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Let us suppose, for example, that you are a young man who has been invited to a dance to be given at the East Sh.o.r.e Country Club. It is your original intention, let us say, to attend as a "stag," but on the afternoon of the party you receive a note from a young lady of your acquaintance asking if you would be so kind as to accompany to the ball a guest of hers, a "sweet girl from South Orange" who was in her cla.s.s at college.
The correct costume for a dance of this sort is usually a dinner coat with a black or white vest, and when you have robed yourself correctly, you should drive in your car to the young lady's home. There you are presented to the sweet girl from South Orange, who is six feet tall and has protruding teeth. After the customary words of greeting and a few brief bits of pleasantry, you set off with your partner for the dance.
Arrived at the East Sh.o.r.e Club, you find the party in "full swing,"
and after shaking hands with your host and hostess, you should ask your partner if she would care to dance.
The first three times that she steps on your left foot, you should politely murmur, "My fault." But when she begins to sing in your ear it is proper to steer her over toward the "stag line" in order to pet.i.tion for an injunction or a temporary restraining order.
The "stag line" consists of a group of the wisest, shrewdest and most hard-hearted young men ever gathered together under one roof. The original purpose of a "stag line" was to provide a place where unattached young men might stand while searching for a partner, but the inst.i.tution has now come to be a form of Supreme Court, pa.s.sing life or death sentence upon the various debutantes who pa.s.s before it.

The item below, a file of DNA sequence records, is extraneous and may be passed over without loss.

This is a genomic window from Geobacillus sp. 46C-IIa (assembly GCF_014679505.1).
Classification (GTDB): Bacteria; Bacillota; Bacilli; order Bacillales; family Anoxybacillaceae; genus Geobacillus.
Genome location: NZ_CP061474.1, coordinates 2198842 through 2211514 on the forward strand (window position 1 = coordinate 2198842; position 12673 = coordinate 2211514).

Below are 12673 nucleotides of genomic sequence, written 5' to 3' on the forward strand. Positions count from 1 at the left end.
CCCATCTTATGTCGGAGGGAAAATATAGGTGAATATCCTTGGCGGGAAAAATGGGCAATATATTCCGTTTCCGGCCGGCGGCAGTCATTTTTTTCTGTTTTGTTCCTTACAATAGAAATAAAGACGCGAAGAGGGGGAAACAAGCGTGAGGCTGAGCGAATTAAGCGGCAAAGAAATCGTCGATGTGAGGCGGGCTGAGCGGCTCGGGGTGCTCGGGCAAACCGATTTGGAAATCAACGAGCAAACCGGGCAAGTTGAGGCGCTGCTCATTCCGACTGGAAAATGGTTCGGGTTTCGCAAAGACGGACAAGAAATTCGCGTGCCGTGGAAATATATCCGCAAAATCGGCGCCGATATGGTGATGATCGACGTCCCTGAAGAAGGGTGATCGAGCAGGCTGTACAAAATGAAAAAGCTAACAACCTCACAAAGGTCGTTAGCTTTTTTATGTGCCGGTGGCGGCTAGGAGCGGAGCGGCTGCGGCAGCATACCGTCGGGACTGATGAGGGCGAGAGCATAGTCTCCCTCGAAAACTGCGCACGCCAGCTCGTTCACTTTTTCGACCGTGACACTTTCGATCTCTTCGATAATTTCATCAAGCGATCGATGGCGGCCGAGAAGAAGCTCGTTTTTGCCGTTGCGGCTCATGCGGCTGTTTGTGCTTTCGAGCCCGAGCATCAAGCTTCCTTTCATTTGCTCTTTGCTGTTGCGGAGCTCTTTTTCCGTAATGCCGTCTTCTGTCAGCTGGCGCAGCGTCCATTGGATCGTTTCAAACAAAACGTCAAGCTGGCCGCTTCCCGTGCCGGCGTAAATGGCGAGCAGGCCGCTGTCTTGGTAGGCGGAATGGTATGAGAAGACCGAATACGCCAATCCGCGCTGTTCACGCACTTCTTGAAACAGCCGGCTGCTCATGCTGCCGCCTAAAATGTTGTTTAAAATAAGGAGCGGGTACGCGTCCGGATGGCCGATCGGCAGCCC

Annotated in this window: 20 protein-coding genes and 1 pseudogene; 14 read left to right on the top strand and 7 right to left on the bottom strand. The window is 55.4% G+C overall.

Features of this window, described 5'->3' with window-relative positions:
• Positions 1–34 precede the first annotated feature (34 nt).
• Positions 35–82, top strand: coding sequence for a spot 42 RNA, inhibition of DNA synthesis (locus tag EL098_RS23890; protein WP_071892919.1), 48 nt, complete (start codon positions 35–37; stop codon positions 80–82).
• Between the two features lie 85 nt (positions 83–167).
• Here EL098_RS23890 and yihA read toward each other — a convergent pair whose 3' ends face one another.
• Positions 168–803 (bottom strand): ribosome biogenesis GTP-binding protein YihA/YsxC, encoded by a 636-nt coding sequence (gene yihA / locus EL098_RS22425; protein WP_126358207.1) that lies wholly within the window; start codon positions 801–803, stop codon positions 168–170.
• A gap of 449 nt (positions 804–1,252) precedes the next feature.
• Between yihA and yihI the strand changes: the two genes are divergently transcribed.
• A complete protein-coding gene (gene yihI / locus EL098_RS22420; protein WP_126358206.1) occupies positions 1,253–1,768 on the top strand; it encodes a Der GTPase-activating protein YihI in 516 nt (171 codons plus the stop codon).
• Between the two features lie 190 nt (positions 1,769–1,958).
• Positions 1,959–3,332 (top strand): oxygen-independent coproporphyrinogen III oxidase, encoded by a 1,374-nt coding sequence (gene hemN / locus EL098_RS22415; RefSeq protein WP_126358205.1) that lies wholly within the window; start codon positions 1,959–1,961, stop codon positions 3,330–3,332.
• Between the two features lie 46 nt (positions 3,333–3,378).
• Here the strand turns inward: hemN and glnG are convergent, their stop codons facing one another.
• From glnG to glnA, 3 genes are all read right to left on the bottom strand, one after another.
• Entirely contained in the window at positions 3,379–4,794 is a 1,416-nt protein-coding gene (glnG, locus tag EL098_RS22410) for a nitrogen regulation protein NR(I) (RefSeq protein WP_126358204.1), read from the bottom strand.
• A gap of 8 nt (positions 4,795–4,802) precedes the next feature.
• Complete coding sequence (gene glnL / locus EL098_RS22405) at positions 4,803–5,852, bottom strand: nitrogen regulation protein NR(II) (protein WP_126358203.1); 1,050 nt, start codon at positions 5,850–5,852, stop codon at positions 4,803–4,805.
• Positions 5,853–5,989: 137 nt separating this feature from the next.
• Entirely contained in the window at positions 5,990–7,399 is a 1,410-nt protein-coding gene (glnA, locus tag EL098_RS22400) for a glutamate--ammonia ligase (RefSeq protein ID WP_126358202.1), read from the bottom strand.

After you have piloted your partner five times along the length of this line you have a pretty fair idea as to her merits or demerits, and, in this particular case, you have a pretty fair idea as to just what the evening holds out for you. When the music stops you should therefore lead the girl over to a chair and ask to be allowed to bring her a gla.s.s of punch.
Instead of going directly to the punch bowl, you should turn your steps toward the "stag line." There you will find several young men whom only as late as that afternoon you counted among your very best friends, but who do not, at the present, seem to remember ever having met you before.
Seizing the arm of one of these you say, "Tom, I want you to meet----"
That is as far as you will get, for Tom will suddenly interrupt you by remarking, "Excuse me a minute, Ed--, I see a girl over there I've simply got to speak to. I'll come right back."
He will not come right back. He will not come back at all. And after you have met with the same response from four other so-called friends, you should return to the South Orange visitor and "carry on."
At the end of the second hour, however, your mind should begin to clear, and if you are at all possessed of the qualifications for future ballroom leadership, you should gradually throw off the slough of despond and determine to make a fight for life, liberty and the pursuit of happiness. And when the music has once more ceased, you should ask your partner if she would not care to take a jaunt in the open air.
"I know a lovely walk," you should say, "across a quaint old bridge."
The rest is, of course, easy. Arrived in the middle of the quaint old bridge, which leads across a cavern some three hundred feet deep, you should quickly seize the tall college graduate, and push her, not too roughly or ungentlemanly, off the bridge.
And, if you are really a genius, and not merely "one of the crowd" you will return to the ballroom and, going up to the young lady who was responsible for your having met the sweet girl from South Orange, you will offer her your arm, and smile invitingly.
"I know a lovely walk," you will say, "across a quaint old bridge."